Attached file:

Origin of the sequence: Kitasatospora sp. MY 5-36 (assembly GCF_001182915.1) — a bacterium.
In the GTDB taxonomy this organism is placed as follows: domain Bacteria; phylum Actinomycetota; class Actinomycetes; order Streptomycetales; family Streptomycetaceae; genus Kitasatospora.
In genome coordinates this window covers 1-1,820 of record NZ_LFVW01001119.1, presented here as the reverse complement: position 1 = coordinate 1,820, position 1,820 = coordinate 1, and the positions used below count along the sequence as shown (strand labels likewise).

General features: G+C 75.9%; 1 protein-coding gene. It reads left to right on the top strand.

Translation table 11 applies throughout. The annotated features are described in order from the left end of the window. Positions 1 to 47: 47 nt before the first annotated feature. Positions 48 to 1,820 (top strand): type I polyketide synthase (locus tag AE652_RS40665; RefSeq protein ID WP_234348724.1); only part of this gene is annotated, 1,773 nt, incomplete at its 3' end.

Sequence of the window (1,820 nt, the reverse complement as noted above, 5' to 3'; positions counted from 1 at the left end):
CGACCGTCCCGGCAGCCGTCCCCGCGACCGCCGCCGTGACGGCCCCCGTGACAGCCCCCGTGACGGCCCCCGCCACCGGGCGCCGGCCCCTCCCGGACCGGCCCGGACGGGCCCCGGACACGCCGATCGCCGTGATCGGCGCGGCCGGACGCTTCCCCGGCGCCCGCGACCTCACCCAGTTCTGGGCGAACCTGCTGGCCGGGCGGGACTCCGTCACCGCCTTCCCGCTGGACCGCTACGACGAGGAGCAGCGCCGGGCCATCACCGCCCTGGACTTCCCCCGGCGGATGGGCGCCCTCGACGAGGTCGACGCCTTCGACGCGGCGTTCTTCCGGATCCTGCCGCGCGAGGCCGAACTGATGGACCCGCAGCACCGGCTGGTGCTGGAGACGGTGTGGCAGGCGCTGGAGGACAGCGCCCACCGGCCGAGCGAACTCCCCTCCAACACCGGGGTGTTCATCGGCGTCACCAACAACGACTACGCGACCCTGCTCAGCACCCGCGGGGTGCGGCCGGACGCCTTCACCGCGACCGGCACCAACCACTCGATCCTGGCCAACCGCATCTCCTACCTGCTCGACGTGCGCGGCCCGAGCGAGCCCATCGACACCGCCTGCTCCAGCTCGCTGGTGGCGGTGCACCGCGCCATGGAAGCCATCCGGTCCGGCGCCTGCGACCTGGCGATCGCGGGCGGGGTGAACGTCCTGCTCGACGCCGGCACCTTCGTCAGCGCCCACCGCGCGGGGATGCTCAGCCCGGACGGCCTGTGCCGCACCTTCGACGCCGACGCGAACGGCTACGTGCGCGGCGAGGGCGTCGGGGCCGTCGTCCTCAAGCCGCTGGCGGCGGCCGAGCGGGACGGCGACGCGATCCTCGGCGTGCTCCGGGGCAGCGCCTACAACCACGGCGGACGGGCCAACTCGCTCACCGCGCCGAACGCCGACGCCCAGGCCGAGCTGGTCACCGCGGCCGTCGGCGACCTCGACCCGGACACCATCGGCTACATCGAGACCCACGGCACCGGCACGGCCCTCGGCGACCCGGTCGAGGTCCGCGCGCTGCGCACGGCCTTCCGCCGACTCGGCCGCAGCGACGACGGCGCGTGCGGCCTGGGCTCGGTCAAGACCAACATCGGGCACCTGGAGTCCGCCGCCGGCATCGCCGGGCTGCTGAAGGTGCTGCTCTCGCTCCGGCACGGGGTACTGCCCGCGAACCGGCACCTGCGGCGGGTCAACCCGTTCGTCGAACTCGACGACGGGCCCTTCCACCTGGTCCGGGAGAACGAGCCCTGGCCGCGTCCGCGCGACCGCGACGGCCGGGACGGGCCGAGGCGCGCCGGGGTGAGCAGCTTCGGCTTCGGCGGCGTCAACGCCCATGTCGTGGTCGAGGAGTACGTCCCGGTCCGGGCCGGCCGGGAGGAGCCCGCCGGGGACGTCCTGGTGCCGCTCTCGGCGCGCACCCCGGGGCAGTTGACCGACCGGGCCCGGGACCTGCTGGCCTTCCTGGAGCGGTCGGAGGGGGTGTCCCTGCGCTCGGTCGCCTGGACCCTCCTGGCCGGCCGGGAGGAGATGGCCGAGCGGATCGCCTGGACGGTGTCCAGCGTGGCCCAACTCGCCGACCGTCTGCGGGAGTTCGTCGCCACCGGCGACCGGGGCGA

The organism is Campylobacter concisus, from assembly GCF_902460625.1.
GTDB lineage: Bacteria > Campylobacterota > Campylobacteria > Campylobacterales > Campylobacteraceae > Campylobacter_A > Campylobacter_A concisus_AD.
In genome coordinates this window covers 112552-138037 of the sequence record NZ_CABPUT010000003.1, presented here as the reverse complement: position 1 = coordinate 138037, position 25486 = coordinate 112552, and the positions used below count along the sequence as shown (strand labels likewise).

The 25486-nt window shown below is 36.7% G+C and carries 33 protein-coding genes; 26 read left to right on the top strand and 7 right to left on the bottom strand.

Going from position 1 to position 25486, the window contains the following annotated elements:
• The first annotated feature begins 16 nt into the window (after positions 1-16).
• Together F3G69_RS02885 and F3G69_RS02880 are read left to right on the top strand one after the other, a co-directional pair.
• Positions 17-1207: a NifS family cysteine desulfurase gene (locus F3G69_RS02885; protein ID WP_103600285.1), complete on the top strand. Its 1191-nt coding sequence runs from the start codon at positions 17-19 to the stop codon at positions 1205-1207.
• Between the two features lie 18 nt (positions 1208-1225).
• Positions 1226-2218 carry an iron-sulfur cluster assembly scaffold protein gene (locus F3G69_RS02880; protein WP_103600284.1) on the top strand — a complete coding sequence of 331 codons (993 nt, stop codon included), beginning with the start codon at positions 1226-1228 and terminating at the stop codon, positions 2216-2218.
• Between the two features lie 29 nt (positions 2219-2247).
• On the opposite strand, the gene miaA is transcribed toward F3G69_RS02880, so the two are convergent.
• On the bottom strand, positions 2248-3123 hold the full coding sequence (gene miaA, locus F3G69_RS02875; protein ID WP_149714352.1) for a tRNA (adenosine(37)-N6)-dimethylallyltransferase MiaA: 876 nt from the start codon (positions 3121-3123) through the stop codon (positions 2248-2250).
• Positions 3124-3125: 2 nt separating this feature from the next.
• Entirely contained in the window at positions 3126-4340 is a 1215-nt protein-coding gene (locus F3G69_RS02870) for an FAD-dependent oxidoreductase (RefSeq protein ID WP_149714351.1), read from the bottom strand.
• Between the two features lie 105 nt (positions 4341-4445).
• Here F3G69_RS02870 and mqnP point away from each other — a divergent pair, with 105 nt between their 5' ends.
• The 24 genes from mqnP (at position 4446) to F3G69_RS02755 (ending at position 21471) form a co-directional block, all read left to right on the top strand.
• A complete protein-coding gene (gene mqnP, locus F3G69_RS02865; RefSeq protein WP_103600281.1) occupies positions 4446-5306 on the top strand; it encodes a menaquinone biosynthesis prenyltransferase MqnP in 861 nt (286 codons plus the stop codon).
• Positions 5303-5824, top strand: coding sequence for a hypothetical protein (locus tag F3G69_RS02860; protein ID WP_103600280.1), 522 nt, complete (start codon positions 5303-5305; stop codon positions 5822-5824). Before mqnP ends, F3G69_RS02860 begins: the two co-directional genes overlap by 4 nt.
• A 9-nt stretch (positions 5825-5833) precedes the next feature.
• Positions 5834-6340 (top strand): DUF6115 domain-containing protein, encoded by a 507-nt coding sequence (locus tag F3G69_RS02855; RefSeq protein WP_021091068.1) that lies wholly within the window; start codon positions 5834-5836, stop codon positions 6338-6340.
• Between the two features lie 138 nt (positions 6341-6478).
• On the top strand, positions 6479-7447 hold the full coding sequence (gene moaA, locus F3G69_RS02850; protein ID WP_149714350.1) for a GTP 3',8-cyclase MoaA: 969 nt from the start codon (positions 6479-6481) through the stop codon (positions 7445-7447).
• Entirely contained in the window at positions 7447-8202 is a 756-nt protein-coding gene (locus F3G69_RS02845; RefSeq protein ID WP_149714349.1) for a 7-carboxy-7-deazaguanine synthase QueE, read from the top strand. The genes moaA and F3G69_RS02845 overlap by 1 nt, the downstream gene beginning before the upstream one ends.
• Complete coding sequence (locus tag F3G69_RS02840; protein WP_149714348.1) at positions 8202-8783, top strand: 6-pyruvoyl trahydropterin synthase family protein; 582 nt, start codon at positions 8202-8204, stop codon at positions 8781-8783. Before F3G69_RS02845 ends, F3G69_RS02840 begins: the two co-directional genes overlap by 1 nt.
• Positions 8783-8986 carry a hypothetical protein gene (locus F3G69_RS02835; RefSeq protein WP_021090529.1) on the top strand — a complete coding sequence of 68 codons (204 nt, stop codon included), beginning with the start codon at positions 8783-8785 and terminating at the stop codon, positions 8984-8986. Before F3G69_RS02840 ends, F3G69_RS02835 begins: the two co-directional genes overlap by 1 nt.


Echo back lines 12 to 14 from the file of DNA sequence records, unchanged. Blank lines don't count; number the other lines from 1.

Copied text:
Going from position 1 to position 25486, the window contains the following annotated elements:
• The first annotated feature begins 16 nt into the window (after positions 1-16).
• Together F3G69_RS02885 and F3G69_RS02880 are read left to right on the top strand one after the other, a co-directional pair.